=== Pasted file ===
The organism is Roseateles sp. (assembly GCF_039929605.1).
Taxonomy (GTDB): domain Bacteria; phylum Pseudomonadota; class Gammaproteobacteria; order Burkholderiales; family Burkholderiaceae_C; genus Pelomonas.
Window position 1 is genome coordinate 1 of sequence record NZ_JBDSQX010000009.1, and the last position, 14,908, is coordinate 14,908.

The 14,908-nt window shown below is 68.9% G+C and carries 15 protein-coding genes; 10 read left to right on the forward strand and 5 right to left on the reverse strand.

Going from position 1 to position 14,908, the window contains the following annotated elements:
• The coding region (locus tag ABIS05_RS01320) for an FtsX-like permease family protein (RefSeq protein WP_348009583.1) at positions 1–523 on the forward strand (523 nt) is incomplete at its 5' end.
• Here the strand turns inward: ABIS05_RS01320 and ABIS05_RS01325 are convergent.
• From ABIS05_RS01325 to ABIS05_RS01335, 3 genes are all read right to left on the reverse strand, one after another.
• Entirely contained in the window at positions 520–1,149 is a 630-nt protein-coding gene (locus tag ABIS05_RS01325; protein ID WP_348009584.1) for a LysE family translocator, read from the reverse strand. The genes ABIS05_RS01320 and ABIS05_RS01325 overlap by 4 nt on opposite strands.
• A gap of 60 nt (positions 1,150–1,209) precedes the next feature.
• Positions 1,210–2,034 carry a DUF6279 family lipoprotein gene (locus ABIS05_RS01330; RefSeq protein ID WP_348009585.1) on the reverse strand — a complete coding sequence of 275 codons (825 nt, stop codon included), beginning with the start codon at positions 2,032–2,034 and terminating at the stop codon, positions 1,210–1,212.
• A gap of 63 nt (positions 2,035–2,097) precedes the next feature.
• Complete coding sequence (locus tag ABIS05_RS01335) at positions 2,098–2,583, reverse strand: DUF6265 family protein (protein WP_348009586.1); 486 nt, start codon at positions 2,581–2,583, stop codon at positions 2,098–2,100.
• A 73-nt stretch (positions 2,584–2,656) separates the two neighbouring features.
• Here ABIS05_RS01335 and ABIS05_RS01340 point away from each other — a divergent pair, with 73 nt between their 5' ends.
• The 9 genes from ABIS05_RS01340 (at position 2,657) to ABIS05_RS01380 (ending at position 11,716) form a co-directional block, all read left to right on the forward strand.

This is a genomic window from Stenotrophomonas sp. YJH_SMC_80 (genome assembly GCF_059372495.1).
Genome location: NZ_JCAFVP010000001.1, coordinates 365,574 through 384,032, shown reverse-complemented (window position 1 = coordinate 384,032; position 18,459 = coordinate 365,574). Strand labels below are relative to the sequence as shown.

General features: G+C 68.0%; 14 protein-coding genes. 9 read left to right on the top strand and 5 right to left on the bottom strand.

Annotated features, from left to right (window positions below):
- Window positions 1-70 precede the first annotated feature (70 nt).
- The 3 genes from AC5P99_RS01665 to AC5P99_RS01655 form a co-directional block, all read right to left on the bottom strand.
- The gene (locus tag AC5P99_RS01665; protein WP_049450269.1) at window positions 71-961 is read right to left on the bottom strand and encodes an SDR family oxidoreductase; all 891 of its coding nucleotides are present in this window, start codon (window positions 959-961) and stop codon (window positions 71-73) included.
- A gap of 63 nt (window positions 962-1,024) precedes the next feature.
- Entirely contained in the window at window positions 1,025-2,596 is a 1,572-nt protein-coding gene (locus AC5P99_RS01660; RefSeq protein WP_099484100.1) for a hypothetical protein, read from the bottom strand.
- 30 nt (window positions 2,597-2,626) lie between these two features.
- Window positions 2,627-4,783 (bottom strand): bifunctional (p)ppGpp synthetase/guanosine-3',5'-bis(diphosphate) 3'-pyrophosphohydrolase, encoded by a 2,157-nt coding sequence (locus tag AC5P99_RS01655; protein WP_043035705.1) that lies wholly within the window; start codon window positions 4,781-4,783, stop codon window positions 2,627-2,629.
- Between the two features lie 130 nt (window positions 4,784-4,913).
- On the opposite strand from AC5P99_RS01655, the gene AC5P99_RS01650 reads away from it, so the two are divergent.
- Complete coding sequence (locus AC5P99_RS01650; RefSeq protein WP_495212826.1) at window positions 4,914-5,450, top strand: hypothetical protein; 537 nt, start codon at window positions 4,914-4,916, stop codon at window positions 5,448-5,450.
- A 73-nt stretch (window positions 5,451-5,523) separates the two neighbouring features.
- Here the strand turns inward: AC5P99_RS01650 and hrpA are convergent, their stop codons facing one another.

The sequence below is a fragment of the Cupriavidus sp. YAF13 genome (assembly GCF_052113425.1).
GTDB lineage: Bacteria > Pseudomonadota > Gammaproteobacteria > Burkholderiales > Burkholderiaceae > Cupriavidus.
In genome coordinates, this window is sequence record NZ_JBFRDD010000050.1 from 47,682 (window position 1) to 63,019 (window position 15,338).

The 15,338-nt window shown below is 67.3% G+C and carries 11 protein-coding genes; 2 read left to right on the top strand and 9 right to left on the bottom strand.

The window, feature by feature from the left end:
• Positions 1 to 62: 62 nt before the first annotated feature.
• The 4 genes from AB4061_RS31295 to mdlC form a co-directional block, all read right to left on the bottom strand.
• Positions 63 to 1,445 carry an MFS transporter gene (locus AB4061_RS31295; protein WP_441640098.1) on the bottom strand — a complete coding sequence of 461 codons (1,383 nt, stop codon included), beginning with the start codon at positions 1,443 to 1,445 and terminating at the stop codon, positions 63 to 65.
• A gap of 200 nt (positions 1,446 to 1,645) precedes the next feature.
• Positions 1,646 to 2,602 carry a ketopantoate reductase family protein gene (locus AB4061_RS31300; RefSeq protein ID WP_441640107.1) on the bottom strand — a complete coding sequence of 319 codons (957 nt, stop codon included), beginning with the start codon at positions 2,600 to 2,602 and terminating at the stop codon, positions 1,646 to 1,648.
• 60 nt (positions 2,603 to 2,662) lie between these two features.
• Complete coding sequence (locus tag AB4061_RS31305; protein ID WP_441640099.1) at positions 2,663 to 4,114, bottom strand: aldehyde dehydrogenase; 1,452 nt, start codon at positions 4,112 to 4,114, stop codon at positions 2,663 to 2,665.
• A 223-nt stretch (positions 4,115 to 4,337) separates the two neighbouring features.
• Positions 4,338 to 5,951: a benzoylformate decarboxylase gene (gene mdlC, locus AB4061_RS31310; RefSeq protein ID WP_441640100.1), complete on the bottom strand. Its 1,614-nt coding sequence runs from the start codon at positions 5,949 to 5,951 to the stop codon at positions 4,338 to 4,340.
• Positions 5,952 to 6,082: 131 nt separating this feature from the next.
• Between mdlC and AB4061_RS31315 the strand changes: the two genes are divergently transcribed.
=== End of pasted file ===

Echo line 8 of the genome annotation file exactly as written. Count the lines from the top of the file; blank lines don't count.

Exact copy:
• From ABIS05_RS01325 to ABIS05_RS01335, 3 genes are all read right to left on the reverse strand, one after another.